FORMER chief justice Renato Corona on Wednesday said that he leaves his fate to God amid claims by his predecessor, retired chief justice Reynato Puno, that his impeachment could be voided if it could be proved that senator-judges were “bribed” to convict him.
“I leave everything to God who unfolds our future,” Corona said in an interview.
He sent through text a verse from the book of Jeremiah that states: “Let’s just leave things to God who alone knows the plans he has for us, which are always for our welfare and not for harm, to give us future with hope.”
The former chief justice however shied away from Puno’s statement that he can seek to nullify the impeachment proceedings since the tribunal was not “impartial.”
Puno, in a recent roundtable with editors and reporters of The Manila Times, explained that his assumption is based on the premise that there was indeed “bribery.”
Corona said that he felt vindicated after Sen. Jose “Jinggoy” Estrada disclosed in a privilege speech that senators were given additional pork of at least P50 million each after the impeachment trial.
Puno argued that his former colleague can use bribery as a ground to declare the impeachment proceedings void ab initio (from the beginning). But he admitted that it could result to chaos and would not be a walk in the park for the ousted SC chief.
Senator Serge Osmeña 3rd agreed that the Supreme Court can declare the removal of the former chief justice void if there was indeed “intervention.”
“I think that is true. If there was bribery, it can be declared void. I guess the Supreme Court will be the one to do that. But first prove it,” Osmeña, one of those who voted to convict Corona, said in a separate interview.
He, however, noted that in order to prove that bribery really transpired during the course of the trial, some members of the Senate impeachment court should first admit to receiving payoffs in exchange for Corona’s conviction.
Osmeña maintained that there was no bribery, and although additional funds were offered to the senators after the impeachment trial, it cannot be considered as a bribe.
“I know that they are not gonna offer me P50 million for my vote, I will throw it back on their face,” he said.
Former senator Panfilo Lacson said that although Puno may have basis in making his statement, he expressed doubts that the impeachment proceedings would ever be voided.
He noted that reversing Corona’s conviction would be near impossible for three reasons: at least five of the 20 senators who voted to convict the ex-chief justice must be proven to have been bribed; second, the question on who shall declare the nullity of an independent branch of government; and, third, the position was already filled up.
“In short it is very difficult, if not almost impossible,” Lacson said.
Senate President Franklin Drilon insisted that allegations of bribery have no basis because there is no proof to show that senators accepted payoffs.
He added that even Estrada did not consider the extra funds as a bribe.
At the House of Representatives, the members of the prosecution during the impeachment trial—Reps. Rodolfo Fariñas of Ilocos Norte, Romero Quimbo of Marikina and Sherwin Tugna of Citizens’ Battle Against Corruption—said that Corona’s conviction for his failure to declare his millions worth of assets under his wealth statement cannot be overturned.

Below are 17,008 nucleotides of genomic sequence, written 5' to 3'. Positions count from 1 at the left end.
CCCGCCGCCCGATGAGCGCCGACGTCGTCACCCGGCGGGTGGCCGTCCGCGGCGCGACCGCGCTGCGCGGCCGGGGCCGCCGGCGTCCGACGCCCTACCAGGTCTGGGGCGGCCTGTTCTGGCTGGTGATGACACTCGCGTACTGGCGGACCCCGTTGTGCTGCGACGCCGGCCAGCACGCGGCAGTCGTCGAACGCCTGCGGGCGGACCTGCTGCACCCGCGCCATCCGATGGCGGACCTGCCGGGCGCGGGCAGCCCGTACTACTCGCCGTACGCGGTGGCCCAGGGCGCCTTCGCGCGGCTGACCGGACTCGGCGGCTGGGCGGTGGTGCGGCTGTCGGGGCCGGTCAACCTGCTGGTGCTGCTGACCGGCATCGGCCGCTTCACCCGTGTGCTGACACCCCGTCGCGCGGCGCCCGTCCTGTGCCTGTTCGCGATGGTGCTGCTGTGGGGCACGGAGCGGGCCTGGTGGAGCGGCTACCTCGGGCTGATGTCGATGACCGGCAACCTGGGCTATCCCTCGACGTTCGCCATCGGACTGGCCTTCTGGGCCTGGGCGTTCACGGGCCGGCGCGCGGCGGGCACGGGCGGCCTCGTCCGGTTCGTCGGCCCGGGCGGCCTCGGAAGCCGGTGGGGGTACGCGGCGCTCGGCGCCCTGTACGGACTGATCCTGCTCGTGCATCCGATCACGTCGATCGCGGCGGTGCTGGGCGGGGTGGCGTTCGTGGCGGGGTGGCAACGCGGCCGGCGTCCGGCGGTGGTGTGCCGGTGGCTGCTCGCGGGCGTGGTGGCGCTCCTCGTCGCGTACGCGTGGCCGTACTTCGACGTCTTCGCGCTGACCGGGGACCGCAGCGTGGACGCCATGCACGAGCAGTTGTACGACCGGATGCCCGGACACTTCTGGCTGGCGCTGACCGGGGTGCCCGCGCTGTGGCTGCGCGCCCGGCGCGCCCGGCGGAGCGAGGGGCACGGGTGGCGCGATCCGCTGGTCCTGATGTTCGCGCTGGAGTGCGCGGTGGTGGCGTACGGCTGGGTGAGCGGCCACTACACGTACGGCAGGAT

“That is a big if. Mere conjectures and speculations have no place in the court of law, moreso in an impeachment court,” Fariñas, a bar topnotcher, said.
Quimbo agreed with Fariñas, saying that the allegations of bribery thru the Disbursement Acceleration Program releases cannot be taken as facts at this point.
“If there was any senator who may have been bribed, he or she must be prosecuted for such. But absent any evidence, it is most unfair for any of them to be accused of such. There is yet no shred of evidence pointing to that,” Quimbo said.
“But as far as we’re concerned, we presented more than enough evidence—his millions of dollars and pesos that were not declared in the SALN, as well as undisclosed real properties—to support the decision of all Senators, except for three,” he added.
Tugna said the senator-judges made their decisions based on the merits.
Meanwhile, Oriental Mindoro Rep. Rey Umali and 1-BAP Party-list Rep. Silvestre Bello said that Corona can seek the help of the Supreme Court but a reversal of his conviction would be “wishful thinking.”
“[The] decision of impeachment court is final, and beyond power of judicial review,” Umali said.
“Besides, it will only create a chaotic situation because how can you now undo all that has happened after Corona’s removal?” he asked.
Umali maintained that no other court can decide on impeachment cases, not even the SC.
Bello, a former solicitor general and secretary of Justice, shared the same sentiments.
”The impeachment process and decision is a political issue over which the SC has no jurisdiction,” he said.
Corona, he stressed, cannot do anything with the Senate’s decision as it was already considered final.
”The decision of the Senate in an impeachment case is final,” the deputy minority leader said.
Bayan Muna Rep. Neri Colmenares, another prosecutor during the impeachment trial, offered a different view.
”The reported bribery thru DAP may have tainted the conviction even if it was correct,” he said in a statement.
If Corona wants the decision nullified, Colmenares said, he should ask the Senate to reconvene the impeachment court since it is the only body that can hear impeachment cases.
WITH REPORTS FROM JEFFERSON ANTIPORDA, LLANESCA T. PANTI AND JHOANNA BALLARAN